Exponential Distribution

Exponential Distribution can be defined as the continuous probability distribution that is generally used to record the expected time between occurring events. It is also known as the negative exponential distribution, because of its relationship to the Poisson process. An exponential distribution example could be that of the measurement of radioactive decay of elements in Physics, or the period (starting from now) until an earthquake takes place can also be expressed in an exponential distribution.

For any event where the answer to reliability questions aren't known, in such cases, the elapsed time can be considered as a variable with random numbers. As long as the event keeps happening continuously at a fixed rate, the variable shall go through an exponential distribution. 

It can be expressed in the mathematical terms as: 

\[f_{X}(x) = \left\{\begin{matrix} \lambda \; e^{-\lambda x} & x>0\\ 0& otherwise \end{matrix}\right.\]

where e represents a natural number

λ = mean time between the events, also known as the rate parameter and is λ > 0

x = random variable 

Exponential Probability Distribution Function

The  exponential Probability density function of the random variable can also be defined as:

\[f_{x}(x)\] = \[\lambda e^{-\lambda x}\mu(x)\]

Exponential Distribution Graph

(Image to be added soon)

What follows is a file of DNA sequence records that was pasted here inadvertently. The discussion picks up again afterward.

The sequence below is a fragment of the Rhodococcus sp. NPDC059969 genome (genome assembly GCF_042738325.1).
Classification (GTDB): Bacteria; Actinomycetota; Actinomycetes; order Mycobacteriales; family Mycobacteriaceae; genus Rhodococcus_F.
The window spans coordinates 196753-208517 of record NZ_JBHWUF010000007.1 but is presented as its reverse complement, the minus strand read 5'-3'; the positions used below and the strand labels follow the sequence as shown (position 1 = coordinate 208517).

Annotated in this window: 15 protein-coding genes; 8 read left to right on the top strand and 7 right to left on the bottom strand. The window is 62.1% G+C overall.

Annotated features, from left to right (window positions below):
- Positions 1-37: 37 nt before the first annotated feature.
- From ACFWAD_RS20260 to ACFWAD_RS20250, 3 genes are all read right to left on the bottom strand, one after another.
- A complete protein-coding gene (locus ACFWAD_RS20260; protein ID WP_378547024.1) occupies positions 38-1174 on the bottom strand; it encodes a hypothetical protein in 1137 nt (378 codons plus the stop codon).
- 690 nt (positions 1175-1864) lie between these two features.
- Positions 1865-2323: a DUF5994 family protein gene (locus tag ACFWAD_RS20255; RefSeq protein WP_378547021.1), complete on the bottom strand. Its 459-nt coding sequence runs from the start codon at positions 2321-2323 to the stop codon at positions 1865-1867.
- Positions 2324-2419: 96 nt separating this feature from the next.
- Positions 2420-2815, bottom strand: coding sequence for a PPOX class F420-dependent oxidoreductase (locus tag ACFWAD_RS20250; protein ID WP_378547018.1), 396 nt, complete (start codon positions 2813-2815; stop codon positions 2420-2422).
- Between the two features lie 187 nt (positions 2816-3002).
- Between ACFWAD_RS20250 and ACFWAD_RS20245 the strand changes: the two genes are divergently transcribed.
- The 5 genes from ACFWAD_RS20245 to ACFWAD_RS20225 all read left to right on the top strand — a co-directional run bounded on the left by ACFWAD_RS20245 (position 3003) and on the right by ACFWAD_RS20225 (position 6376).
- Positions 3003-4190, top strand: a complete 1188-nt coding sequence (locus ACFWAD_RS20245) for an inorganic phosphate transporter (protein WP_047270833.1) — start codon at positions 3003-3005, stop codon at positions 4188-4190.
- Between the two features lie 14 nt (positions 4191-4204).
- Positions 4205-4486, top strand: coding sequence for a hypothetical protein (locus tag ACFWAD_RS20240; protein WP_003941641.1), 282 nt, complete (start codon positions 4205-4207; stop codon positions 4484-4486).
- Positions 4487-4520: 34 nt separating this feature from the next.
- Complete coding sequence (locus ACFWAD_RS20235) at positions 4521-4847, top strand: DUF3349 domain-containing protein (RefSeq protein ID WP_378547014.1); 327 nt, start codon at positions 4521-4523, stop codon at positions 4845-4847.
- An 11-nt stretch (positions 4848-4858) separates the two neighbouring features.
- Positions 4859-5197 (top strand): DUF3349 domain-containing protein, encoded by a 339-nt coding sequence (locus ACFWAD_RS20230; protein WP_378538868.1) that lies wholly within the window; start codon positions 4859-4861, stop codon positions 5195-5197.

The above graph depicts the probability density function in terms of distance or amount of time difference between the occurrence of two events. The terms, lambda (λ) and x define the events per unit time and time respectively, and when λ=1 and λ=2, the graph depicts both the distribution in separate lines. 

Cumulative Distribution Function of Exponential Distribution

Taking from the previous probability distribution function:

\[f_{x}(x)\] = \[\lambda e^{-\lambda x}\mu(x)\]

Forx  \[\geq\] 0, the CDF or Cumulative Distribution Function will be: 

\[f_{x}(x)\]  = \[\int_{0}^{x}\lambda e - \lambda t\; dt\] = \[1-e^{-\lambda x}\]

For x < 0,

Fx(x) = 0

Mean and Variance of Exponential Distribution

The expected value of the given exponential random variable X can be expressed as:

E[x] = \[\int_{0}^{\infty}x \lambda e - \lambda x\; dx\]

       = \[\frac{1}{\lambda}\int_{0}^{\infty}ye^{-y}\; dy\]

      = \[\frac{1}{\lambda}[-e^{-y}\;-\; ye^{-y}]_{0}^{\infty}\]

E[X] = \[\frac{1}{\lambda}\] is the mean of exponential distribution.

Now for the variance of the exponential distribution:

\[EX^{2}\] = \[\int_{0}^{\infty}x^{2}\lambda e^{-\lambda x}dx\]

      = \[\frac{1}{\lambda^{2}}\int_{0}^{\infty}y^{2}e^{-y}dy\]

     = \[\frac{1}{\lambda^{2}}[-2e^{-y}-2ye^{-y}-y^{2}e^{-y}]\]

    = \[\frac{2}{\lambda^{2}}\]

Var (X) = EX2 - (EX)2 = \[\frac{2}{\lambda^{2}}\] - \[\frac{1}{\lambda^{2}}\] = \[\frac{1}{\lambda^{2}}\]

Therefore the expected value and variance of exponential distribution  is \[\frac{1}{\lambda}\] and \[\frac{2}{\lambda^{2}}\] respectively. 

Exponential Random Variable Sum

The Gamma random variable of the exponential distribution with rate parameter λ can be expressed as: 

\[Z=\sum_{i=1}^{n}X_{i}\]

Here, Z = gamma random variable

and Xi and n = independent variables

Memorylessness Property of Exponential Distribution